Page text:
Education Amidst the Pandemic
As a student who decided to continue her education during the outbreak of a pandemic, I have been strangely absent in my academic and non-academic life. I moved to institutional quarantine on campus six months ago from a lockdown at home. And I still haven’t seen the new city I have moved into or to fundamentally say, anything beyond my university campus. Even though most of my peers are on campus, the classes have been taking place on zoom. Although I sit next to them, I end up viewing, understanding them only through those tiny frames in class every day. And to graduate from the very same window where my picture would probably be displayed and was displayed during my undergraduate -- I really ask, what does a classroom or a campus mean? To call attention to this spatial and architectural understanding of academic institutions seems of relevance right now for a lot of students like me - who are on campus but have never met the other stakeholders of academic life, for those who are at home with their family or locked up in their rooms, forwarding and recording lectures, there can be only questions after questions while we all try to disseminate the answers as we evolve across this context and time.
While there is a consensus on adapting to the ‘new normal’ as stressful due to sudden disorder and uncertainty, classrooms have been one of the quickest spaces to have taken a new form easily than other spaces of engagement. While most of us are grateful for technology and the extensive connection social networks bring, there needs to be a self- reflection on the idea of cohesiveness of the community that students can build or are building and to what extent.
Pursuing Liberal Studies for a year at Ashoka University, I find it hard to truly feel a part of the Ashokan community, simply because I have held discussions only through video calls. Although the space has been inclusive, it is separate and isolated. Developing a sense of frame across such apparent disconnections, I find the medium of online education to be expensive and also a difficult stage to be caught in. There is a sense of relativity among my peers themselves for some have been able to easily see themselves getting a job or studying further while I still stand at crossroads. This in fact, as an emotion is purely limited to the opportunity that Ashoka as a university gives to its students of a conducive living atmosphere. However, there is a very common saying that this in itself is a social bubble. And to see it manifest during the pandemic has been cathartic. Comprehending this growing discontent even though my physical needs are met, the failures of it have been visible individually on my mental health and my academics. And institutionally, there is a different story altogether - the resignation of eminent professors having a serious effect on the education that the university provides itself.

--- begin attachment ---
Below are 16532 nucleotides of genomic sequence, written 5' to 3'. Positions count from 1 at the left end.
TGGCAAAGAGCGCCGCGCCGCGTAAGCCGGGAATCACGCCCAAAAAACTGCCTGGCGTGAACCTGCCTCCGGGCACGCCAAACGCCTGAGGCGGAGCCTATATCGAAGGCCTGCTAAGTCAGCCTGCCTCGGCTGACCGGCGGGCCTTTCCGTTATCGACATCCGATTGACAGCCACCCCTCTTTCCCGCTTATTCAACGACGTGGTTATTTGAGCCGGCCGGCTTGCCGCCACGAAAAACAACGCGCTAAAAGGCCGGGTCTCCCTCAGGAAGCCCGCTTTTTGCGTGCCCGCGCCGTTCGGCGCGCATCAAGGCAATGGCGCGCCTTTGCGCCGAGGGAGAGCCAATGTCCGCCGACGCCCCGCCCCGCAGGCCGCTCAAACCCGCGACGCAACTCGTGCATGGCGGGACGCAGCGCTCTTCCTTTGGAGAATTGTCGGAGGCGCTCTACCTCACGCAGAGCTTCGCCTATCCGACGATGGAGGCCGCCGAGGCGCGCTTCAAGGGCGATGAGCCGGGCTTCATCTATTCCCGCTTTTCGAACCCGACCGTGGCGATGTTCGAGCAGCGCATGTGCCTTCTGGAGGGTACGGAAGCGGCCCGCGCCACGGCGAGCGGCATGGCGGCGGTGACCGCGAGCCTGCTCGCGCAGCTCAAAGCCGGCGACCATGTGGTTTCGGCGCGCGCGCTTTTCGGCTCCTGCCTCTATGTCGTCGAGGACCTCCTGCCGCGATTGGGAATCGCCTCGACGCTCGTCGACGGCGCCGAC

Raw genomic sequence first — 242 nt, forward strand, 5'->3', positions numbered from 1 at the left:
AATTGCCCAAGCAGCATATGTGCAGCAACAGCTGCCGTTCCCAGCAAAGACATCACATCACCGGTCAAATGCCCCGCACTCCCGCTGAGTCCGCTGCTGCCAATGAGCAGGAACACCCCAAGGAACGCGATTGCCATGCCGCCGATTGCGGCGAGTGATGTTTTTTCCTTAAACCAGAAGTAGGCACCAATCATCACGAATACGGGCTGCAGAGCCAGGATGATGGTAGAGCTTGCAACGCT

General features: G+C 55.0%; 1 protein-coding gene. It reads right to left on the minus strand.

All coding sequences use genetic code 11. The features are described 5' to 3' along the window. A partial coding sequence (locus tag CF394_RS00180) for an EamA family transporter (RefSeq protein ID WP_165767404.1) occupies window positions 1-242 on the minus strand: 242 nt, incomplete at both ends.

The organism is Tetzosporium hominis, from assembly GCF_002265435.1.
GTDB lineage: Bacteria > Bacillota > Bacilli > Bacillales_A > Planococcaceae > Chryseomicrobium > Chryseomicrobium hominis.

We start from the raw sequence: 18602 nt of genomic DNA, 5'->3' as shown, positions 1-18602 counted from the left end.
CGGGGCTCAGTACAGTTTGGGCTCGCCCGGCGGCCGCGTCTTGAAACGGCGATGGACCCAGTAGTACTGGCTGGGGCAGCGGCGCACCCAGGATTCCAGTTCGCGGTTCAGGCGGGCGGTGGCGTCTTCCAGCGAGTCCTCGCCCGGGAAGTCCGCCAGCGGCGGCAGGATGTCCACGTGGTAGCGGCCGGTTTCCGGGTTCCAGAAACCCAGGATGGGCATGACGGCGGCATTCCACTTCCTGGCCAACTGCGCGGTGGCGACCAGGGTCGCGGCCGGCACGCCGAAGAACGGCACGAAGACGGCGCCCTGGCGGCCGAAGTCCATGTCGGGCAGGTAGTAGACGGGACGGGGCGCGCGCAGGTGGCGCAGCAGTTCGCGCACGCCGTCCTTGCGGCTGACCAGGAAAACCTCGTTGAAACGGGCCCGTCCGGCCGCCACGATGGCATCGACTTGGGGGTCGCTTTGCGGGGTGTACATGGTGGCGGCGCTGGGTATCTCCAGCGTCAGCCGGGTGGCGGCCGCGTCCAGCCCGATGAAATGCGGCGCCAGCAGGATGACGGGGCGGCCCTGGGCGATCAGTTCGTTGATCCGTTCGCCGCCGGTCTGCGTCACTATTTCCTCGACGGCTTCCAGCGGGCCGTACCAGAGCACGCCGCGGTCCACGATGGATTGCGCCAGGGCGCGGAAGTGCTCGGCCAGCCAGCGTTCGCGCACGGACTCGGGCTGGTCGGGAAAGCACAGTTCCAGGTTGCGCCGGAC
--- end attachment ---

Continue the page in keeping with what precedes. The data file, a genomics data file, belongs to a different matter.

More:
Funnily enough, having had several conversations over the making of Ashoka University often revolved around the founders, trustees and the amount of money involved in providing reality to a vision of education in India, it only took a couple of days to see these closed- door talks unfold as a discourse in itself - on democracy and freedom of education. A change of landscape in engagement here, provided a sense of relief to see students come together as activists and to demand to know the real story. I would not want to call it the truth as it far from what one can think of and can probably never be known given that we are at the far end of the academic stake and the very centre. Having a sense of urgency, my peers and I participated in articulating our sentiments of frustration by boycotting classes, conducting webinars, attending meetings with the vice-chancellor, painting, and talking to the student government to collaborate with other universities and stand up for student politics. With the amplification of solidarity over emails and online meetings, a lot has changed concerning how activism is practised. Perhaps, I can narrow it down to how activism has sprung in a private institution during no physical interaction amongst students that are on campus or are a part of the university.
As a part of the generation that is used to seeing Twitter threads growing into a movement offline, it has been easy to assume that persuasion works in this context. However, there is a distinction that has to be made between pressurizing and mobilizing. It is a lot easy to use a hashtag or stand in support for a cause online but to really see it being created in person by students in university or as students outside of university holds significant power to help more voices, participate and emerge. The trade-off has been relative, I would use the word ‘relaxing’ as the amount of vulnerability is difficult to measure.
Another fold to this is personal and yet representative - How do I, as a student who enjoys financial aid from the university engage in activism? And to see the same end of the bargain is it something that one can afford at times - to skip classes even though I believe in the bigger cause of taking part in a strike. This very understanding comes from the notion that education happens only inside a classroom.
I would say that my understanding of a class is not a room anymore. Frankly, it probably is not the teacher anymore. I understand, it is a collective experience one gathers in a university to truly call it education but mine has been personal and political than anything close to academic.
-Written by Prerana N.
(This article has been written as a reflection piece. All the views and ideas expressed here are personal.)